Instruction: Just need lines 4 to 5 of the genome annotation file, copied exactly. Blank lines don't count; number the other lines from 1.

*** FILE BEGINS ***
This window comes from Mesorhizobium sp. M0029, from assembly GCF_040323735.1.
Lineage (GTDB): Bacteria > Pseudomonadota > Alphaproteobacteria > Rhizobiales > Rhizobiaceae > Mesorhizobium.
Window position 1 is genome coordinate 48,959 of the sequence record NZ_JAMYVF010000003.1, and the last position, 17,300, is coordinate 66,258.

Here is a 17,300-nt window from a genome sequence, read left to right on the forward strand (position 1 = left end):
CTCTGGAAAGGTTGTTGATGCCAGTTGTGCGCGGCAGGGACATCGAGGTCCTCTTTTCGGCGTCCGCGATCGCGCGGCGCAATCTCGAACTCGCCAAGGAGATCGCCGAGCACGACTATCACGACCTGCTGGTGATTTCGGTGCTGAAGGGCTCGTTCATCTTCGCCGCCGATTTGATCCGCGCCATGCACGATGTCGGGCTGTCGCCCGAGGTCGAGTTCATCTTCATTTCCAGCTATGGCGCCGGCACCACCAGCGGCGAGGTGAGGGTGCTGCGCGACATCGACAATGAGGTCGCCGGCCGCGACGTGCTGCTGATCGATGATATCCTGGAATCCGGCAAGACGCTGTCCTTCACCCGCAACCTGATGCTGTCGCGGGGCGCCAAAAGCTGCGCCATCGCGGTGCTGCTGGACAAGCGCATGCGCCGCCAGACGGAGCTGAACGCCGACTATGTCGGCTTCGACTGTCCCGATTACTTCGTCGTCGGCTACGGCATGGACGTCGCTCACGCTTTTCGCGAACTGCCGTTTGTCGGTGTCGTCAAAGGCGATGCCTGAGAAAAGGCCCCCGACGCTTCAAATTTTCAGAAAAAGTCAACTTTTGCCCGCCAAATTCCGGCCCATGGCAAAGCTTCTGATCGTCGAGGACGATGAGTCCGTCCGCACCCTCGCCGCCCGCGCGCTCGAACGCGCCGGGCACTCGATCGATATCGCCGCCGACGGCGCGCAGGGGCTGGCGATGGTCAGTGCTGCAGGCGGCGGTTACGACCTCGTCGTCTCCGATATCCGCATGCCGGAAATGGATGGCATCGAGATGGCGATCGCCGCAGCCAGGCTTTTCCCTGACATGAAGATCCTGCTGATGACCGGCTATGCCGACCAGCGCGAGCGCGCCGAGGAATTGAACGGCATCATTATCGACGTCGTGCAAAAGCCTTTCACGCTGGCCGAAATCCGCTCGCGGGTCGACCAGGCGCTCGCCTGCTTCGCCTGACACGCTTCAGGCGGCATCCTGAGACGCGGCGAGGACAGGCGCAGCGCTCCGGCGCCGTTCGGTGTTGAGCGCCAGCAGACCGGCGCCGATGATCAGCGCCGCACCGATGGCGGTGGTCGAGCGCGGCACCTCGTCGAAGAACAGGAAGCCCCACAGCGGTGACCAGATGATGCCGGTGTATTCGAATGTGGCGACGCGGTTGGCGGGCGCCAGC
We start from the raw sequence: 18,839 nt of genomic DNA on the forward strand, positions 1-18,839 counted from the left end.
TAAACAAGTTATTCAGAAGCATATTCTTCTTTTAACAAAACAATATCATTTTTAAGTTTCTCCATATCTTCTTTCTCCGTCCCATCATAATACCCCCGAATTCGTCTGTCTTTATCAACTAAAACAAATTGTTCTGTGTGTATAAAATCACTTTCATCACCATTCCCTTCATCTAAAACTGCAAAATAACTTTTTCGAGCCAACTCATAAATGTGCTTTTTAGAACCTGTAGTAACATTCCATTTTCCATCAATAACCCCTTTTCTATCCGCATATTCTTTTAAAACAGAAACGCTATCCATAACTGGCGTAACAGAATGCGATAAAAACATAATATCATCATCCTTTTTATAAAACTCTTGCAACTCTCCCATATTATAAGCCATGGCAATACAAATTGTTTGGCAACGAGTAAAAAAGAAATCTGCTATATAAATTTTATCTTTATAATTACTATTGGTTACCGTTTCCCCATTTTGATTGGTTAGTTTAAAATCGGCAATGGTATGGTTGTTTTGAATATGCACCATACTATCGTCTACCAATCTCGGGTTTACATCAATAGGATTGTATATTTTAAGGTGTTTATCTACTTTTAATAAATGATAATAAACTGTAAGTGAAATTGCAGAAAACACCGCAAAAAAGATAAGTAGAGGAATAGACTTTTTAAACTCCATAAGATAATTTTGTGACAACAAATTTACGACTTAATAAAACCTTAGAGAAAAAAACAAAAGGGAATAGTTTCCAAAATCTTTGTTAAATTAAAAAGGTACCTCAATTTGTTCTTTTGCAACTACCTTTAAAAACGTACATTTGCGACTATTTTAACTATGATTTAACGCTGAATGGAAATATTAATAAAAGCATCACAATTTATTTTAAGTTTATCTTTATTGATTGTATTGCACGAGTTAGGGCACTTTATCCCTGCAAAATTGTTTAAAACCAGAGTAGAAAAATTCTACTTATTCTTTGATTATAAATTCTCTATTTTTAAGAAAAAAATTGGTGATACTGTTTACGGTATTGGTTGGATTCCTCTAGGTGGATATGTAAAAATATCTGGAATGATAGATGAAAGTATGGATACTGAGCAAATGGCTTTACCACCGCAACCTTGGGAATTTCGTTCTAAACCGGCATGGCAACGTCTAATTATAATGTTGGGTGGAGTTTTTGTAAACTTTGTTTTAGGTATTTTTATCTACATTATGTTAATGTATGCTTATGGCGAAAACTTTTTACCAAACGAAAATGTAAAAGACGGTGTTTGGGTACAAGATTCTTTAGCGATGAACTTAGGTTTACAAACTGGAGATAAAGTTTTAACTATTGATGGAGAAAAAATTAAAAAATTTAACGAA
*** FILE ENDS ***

Here is a 17,300-nt window from a genome sequence, read left to right on the forward strand (position 1 = left end):
CTCTGGAAAGGTTGTTGATGCCAGTTGTGCGCGGCAGGGACATCGAGGTCCTCTTTTCGGCGTCCGCGATCGCGCGGCGCAATCTCGAACTCGCCAAGGAGATCGCCGAGCACGACTATCACGACCTGCTGGTGATTTCGGTGCTGAAGGGCTCGTTCATCTTCGCCGCCGATTTGATCCGCGCCATGCACGATGTCGGGCTGTCGCCCGAGGTCGAGTTCATCTTCATTTCCAGCTATGGCGCCGGCACCACCAGCGGCGAGGTGAGGGTGCTGCGCGACATCGACAATGAGGTCGCCGGCCGCGACGTGCTGCTGATCGATGATATCCTGGAATCCGGCAAGACGCTGTCCTTCACCCGCAACCTGATGCTGTCGCGGGGCGCCAAAAGCTGCGCCATCGCGGTGCTGCTGGACAAGCGCATGCGCCGCCAGACGGAGCTGAACGCCGACTATGTCGGCTTCGACTGTCCCGATTACTTCGTCGTCGGCTACGGCATGGACGTCGCTCACGCTTTTCGCGAACTGCCGTTTGTCGGTGTCGTCAAAGGCGATGCCTGAGAAAAGGCCCCCGACGCTTCAAATTTTCAGAAAAAGTCAACTTTTGCCCGCCAAATTCCGGCCCATGGCAAAGCTTCTGATCGTCGAGGACGATGAGTCCGTCCGCACCCTCGCCGCCCGCGCGCTCGAACGCGCCGGGCACTCGATCGATATCGCCGCCGACGGCGCGCAGGGGCTGGCGATGGTCAGTGCTGCAGGCGGCGGTTACGACCTCGTCGTCTCCGATATCCGCATGCCGGAAATGGATGGCATCGAGATGGCGATCGCCGCAGCCAGGCTTTTCCCTGACATGAAGATCCTGCTGATGACCGGCTATGCCGACCAGCGCGAGCGCGCCGAGGAATTGAACGGCATCATTATCGACGTCGTGCAAAAGCCTTTCACGCTGGCCGAAATCCGCTCGCGGGTCGACCAGGCGCTCGCCTGCTTCGCCTGACACGCTTCAGGCGGCATCCTGAGACGCGGCGAGGACAGGCGCAGCGCTCCGGCGCCGTTCGGTGTTGAGCGCCAGCAGACCGGCGCCGATGATCAGCGCCGCACCGATGGCGGTGGTCGAGCGCGGCACCTCGTCGAAGAACAGGAAGCCCCACAGCGGTGACCAGATGATGCCGGTGTATTCGAATGTGGCGACGCGGTTGGCGGGCGCCAGC